But as the article continues, "exploring in the Chukchi Sea's 29.7 million acres will require as many as five drill ships, one or two icebreakers, a barge, a tug and two helicopter flights per day, according to the government. Oil companies will also be making hundreds of miles of ice roads and trails along the coastline."

All of which I'm sure has nothing to do with "the ice melting and the habitat going away."

Gas Prices Driving You Crazy? At Least No One's Trying to Burn You Up In Your Truck

| Fri Jun. 13, 2008 6:00 PM EDT

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The London Evening Standard just published a harrowing report detailing the large-scale, violent fuel protests going on right now all over the world. In more than a few countries, shortages have all but halted the national economies as fishermen, grocers, farmers and truck drivers either refuse or find themselves unable to do their jobs.

You can read about it, but it's the photos that are really sobering: thousands of trucks blockading the road to the Thai capital city of Bangkok; protestors kicking a riot policeman; a lone injured farmer kneeling, arms outstretched, before a line of riot police. In Spain, where things seem particularly bad, a working truck driver narrowly escaped attempts by his striking peers to burn him alive in his cab; in Portugal, farmers say they will have to throw away over half a million gallons of fresh milk because there is no more fuel and no more storage.

This is not happening here in the US. Yes, gas prices are high, and they're disproportionately affecting our country's rural poor. And yes, our leaders continue to suggest startlingly short-sighted solutions. But so far, people seem to have decided to grin and bear it.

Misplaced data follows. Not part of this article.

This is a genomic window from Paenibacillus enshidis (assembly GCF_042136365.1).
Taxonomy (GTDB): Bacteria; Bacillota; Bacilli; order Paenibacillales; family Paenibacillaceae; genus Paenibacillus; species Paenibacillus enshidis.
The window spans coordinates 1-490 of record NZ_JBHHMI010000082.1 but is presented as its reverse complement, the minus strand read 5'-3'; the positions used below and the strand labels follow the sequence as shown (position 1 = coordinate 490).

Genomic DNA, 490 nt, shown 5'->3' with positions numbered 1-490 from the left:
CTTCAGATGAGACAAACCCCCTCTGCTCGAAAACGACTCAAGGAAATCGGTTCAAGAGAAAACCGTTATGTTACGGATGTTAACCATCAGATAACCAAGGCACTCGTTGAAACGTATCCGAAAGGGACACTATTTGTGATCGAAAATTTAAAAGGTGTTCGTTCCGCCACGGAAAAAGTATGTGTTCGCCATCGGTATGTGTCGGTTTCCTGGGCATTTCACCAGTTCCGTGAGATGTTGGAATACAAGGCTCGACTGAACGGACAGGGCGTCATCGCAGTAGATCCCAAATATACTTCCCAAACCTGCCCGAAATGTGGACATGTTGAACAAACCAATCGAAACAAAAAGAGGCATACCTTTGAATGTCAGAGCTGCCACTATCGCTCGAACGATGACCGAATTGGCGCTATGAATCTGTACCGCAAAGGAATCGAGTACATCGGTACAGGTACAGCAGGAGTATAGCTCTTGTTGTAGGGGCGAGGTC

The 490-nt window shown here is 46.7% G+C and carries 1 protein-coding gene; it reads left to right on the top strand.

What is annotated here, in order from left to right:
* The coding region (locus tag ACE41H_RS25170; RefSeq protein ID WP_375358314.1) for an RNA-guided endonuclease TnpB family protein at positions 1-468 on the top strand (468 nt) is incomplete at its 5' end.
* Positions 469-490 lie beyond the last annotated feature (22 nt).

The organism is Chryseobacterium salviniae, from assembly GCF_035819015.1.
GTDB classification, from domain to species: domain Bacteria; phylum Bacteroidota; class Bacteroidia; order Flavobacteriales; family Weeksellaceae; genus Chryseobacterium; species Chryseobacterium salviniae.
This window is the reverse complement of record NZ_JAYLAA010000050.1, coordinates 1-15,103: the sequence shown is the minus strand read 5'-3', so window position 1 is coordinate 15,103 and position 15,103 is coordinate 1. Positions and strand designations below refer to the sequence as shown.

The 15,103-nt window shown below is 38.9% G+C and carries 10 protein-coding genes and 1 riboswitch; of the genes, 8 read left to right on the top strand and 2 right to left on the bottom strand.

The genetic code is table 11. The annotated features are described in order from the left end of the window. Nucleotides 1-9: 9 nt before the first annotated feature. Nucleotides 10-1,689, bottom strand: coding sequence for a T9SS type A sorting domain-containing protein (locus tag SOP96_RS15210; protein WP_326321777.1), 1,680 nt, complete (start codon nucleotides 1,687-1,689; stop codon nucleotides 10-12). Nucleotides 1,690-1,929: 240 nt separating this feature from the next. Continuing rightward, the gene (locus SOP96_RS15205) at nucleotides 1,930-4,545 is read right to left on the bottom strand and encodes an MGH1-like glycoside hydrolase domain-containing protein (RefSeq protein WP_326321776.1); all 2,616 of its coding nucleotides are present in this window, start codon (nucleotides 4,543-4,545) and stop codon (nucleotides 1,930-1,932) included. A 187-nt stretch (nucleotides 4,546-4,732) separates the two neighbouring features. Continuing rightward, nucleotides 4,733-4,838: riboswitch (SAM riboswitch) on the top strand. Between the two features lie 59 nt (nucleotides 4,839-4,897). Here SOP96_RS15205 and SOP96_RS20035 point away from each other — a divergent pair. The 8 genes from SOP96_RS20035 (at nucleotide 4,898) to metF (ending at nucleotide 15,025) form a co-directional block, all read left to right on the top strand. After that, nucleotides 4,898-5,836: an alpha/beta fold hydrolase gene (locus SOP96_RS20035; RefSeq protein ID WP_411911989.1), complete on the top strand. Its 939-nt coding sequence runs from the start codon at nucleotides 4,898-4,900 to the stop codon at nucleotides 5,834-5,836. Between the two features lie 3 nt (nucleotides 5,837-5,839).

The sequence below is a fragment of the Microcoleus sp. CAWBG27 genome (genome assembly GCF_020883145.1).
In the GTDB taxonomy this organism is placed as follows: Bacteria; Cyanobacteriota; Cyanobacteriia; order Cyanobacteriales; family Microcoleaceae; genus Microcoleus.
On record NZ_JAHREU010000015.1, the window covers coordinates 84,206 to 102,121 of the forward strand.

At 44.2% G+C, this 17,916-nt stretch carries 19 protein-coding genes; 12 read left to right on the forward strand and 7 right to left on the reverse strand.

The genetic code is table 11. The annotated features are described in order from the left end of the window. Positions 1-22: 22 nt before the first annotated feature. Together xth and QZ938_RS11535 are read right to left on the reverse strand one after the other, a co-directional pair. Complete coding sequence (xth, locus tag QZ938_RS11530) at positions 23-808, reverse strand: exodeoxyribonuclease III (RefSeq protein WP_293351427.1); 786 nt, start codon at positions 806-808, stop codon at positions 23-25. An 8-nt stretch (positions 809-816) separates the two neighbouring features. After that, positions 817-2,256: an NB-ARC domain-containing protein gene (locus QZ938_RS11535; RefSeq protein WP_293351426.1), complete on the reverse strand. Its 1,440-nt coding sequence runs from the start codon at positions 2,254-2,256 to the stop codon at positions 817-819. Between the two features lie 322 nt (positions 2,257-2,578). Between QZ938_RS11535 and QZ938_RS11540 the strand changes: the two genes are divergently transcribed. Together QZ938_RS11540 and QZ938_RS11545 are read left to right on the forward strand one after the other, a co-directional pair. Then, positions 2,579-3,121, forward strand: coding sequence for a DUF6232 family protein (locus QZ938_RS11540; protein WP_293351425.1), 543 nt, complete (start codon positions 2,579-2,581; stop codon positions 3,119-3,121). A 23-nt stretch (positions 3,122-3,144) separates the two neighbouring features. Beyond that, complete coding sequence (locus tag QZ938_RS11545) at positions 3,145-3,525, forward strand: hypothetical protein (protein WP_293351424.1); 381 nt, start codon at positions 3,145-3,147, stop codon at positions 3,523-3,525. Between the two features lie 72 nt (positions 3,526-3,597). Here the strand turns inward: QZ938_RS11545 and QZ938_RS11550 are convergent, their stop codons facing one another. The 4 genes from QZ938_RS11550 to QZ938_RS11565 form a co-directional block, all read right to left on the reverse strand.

Why no riots? I'm not saying truck-burning is the way to go. But the national forbearance that's attended this year's jump in prices is a little unnerving. Even those suffering rural Southerners don't seem angry; just sad and mostly resigned. Have we lost so much faith in our government that we won't even bother demanding action? Or are we just not sure what to demand?

Evolution Before Our Eyes: How Macaques Learned To Fish

| Fri Jun. 13, 2008 2:25 PM EDT

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Scientists in Indonesia recently published a paper documenting their field observations of long-tailed macaques going fishing. Even better, they don't just reach into the water to grab their own fish—they watch other macaques at work and learn from their techniques. One researcher theorized that "perhaps a couple of generations back, one primate caught a fish and it was subsequently copied." The scientists suspect that the macaques fish when no other food is available, though they stress that not enough data exists to say for certain.

Okay, so this is cool. It's not often that we see species adapt to changing conditions at a rate that matches the change. (Recovery from human threat and habitat depletion is rare enough.) Further study of this species could teach us a lot, not only about how macaques adapt to changing conditions, but about how we might adapt as well. Unfortunately, if Congress is any indication of how we're doing, right now the macaques are coming out ahead.